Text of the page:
a reply to: oldcarpy
I don't think that there are any power issues arising from an orbital observatory as moving it uses propellant which has nothing to do with operating
Ah, but think about that for a second. Yes, propulsion itself is often achieved by way of releasing gas of some kind. But there has to be a system on
board to do that, a system for firing and controlling the gas flow, the pipes to carry it, the weight of gas necessary to last some time, and so on
and so forth.
Resupplying a Moon based one would prove expensive.
Resupplying with what though? Sure, you could have it manned, but what I am proposing is that the thing be automated, largely speaking, only requiring
human interaction (after the completion of its construction at least), if something goes wrong. The whole idea would be to create an observatory which
uses no finite resource. It would need to be solar powered of course, and a communications relay point would need to be established on the Earth
facing side of the moon, so that instructions could be sent to the observatory, directing it to acquire a new target region of space for examination.
But like I say, you could very well man the base, and it would be a project of some significant import, not to mention scientific interest. No matter
whether we think in terms of the sociological and biological stresses applied to people that far from home, for that long, or whether we are
interested in the environmental factors, increased risk of radiation damage, prolonged exposure to low gravity conditions, and so on and so forth,
there is something to be learned, JUST in the doing of the thing. When you add the potential value of a large, powerful observatory on the Moon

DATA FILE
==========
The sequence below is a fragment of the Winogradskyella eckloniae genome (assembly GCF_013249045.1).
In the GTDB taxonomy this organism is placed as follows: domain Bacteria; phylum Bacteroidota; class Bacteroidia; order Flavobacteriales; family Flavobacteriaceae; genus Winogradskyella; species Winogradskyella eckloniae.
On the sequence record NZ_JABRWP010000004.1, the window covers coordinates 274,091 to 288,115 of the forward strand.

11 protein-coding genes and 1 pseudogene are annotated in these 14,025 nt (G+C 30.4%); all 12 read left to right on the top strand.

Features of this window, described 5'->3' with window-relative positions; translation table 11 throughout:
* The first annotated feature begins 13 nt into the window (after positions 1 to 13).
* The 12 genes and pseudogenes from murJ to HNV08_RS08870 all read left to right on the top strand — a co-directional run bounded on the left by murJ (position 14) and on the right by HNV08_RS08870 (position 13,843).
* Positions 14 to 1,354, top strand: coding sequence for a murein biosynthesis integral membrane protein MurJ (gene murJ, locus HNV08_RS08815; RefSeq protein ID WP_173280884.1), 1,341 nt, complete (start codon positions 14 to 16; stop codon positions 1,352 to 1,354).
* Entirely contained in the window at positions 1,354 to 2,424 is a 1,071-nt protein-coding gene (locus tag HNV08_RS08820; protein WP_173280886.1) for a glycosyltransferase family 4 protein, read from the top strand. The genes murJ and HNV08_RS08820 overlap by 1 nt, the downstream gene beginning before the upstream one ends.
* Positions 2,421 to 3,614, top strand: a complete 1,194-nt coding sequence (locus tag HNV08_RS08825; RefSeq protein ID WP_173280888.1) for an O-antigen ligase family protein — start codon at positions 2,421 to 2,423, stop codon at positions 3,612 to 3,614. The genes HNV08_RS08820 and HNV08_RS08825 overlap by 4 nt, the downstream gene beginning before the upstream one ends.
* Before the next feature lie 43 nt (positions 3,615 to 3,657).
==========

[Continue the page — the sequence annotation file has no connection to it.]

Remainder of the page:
though, the whole idea takes on a totally different scope (see what I did there?).
But yes, I would like to see a Moon based habitat - perhaps a bit like Moonbase Alpha?
Perhaps. Probably less complex, without the flying vehicles and over the top moon buggies the size of small houses. There is a great deal more to
learn about our Moon than many are willing to credit it with. Couple that with the need for better data about the space immediate to us, as well as
the space beyond, as well as the often overlooked importance of early warning for the approach of asteroids, I think it is a project which ought to go
ahead. WHEN we, the human race, return to the Moon, it should be with the intention of making use of the fact that this is an orbiting body that we do
not need to control the orbit of, that this orbiting body provides advantages to an observation effort, that no mere man made satellite can provide.
And in all honesty, I think that when we return, we should do so with the intention that some of the people who go, should stay a significant while.